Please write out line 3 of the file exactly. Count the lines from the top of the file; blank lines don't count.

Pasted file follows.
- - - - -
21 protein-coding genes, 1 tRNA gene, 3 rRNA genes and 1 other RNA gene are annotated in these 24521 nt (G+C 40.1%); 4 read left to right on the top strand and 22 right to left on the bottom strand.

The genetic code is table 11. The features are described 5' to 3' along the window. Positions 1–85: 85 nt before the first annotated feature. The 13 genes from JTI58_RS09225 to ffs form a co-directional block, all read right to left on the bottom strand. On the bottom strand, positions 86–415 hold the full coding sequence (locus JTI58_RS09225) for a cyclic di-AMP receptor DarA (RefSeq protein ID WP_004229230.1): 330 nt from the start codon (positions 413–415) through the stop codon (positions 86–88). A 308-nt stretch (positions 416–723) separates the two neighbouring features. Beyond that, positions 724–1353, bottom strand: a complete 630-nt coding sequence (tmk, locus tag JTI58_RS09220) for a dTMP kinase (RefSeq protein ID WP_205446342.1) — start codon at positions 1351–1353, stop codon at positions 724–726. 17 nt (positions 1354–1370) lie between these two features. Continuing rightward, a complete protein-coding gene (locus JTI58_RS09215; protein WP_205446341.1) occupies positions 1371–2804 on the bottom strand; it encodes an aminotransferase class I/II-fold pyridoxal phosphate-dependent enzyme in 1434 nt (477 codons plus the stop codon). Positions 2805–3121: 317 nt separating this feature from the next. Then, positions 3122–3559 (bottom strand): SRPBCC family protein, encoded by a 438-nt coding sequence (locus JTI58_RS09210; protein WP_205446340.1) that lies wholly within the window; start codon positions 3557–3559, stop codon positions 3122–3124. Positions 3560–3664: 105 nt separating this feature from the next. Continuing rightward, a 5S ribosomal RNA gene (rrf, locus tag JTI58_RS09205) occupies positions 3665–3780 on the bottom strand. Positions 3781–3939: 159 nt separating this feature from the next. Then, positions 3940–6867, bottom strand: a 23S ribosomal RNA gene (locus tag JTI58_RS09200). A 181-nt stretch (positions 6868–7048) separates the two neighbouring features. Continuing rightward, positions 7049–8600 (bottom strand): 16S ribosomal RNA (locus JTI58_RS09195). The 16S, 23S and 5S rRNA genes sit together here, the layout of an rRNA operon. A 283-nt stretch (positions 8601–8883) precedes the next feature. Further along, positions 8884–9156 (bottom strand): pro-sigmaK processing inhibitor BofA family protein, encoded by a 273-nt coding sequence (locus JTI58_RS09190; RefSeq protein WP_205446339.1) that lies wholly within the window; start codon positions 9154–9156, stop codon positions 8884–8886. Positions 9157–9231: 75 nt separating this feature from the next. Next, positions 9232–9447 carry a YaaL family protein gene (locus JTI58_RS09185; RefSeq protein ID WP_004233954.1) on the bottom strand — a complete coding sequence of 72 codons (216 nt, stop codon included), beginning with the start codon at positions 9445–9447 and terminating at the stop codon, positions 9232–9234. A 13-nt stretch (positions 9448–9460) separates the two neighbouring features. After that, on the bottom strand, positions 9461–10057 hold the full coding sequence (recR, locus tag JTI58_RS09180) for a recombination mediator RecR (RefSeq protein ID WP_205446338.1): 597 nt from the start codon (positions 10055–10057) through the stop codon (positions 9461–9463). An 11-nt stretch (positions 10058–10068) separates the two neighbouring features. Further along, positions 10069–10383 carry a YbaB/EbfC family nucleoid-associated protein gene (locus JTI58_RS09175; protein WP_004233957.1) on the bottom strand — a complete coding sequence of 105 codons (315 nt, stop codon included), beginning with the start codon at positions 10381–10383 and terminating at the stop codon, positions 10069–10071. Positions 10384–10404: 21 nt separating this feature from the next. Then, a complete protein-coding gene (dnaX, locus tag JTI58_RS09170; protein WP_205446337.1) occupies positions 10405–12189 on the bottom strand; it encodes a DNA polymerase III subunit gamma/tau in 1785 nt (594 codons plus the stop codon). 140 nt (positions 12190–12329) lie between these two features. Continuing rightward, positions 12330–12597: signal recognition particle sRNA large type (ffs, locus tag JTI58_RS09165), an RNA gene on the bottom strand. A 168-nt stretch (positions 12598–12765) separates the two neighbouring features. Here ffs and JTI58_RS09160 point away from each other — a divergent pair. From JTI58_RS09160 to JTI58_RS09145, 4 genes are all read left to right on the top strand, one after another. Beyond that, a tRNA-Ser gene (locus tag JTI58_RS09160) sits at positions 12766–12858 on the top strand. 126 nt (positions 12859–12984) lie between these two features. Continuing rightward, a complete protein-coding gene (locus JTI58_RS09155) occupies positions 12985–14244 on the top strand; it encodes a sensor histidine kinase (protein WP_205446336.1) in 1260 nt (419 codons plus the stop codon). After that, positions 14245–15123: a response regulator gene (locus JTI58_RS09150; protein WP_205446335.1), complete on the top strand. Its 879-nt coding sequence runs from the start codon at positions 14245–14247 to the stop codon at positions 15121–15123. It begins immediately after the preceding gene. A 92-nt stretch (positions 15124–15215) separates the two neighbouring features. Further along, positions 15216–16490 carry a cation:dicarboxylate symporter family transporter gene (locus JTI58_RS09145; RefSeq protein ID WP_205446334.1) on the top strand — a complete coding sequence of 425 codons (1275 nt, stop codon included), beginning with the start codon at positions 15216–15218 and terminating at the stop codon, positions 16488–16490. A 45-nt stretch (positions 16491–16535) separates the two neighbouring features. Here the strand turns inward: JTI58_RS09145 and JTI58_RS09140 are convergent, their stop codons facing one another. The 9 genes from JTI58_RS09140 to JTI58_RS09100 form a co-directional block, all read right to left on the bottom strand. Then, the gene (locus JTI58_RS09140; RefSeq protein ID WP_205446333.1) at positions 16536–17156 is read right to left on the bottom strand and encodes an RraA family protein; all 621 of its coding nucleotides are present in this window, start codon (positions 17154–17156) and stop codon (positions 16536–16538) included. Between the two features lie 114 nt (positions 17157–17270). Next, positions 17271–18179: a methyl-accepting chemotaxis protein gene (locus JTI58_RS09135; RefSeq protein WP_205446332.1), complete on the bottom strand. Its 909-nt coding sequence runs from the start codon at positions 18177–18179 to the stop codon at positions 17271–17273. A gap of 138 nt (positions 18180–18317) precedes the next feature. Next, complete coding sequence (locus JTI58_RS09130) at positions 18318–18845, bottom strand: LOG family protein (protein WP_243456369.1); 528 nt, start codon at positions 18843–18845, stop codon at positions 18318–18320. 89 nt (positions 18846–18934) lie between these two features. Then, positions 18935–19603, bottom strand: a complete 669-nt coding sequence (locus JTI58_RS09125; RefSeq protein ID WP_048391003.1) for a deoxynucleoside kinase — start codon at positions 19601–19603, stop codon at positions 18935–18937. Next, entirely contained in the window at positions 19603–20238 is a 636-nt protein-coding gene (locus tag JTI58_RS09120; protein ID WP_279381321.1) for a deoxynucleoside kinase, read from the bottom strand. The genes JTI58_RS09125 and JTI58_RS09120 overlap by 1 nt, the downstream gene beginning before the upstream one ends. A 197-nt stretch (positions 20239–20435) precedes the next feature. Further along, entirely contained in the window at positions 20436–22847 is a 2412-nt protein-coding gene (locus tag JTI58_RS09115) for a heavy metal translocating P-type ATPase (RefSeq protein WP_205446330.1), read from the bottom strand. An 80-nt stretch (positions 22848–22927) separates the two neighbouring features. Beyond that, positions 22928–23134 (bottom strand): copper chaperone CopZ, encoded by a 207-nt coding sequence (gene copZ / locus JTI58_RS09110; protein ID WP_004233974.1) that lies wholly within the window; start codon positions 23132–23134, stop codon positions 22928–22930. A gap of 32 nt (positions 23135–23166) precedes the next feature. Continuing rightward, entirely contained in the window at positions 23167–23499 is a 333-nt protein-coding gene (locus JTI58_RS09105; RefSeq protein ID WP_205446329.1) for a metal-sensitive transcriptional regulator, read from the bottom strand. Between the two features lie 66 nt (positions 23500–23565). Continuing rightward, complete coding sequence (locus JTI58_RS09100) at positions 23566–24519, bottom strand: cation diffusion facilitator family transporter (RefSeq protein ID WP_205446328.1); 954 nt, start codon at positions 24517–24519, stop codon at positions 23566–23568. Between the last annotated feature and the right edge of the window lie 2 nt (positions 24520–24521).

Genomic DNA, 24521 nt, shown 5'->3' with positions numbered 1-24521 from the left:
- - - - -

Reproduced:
Genomic DNA, 24521 nt, shown 5'->3' with positions numbered 1-24521 from the left: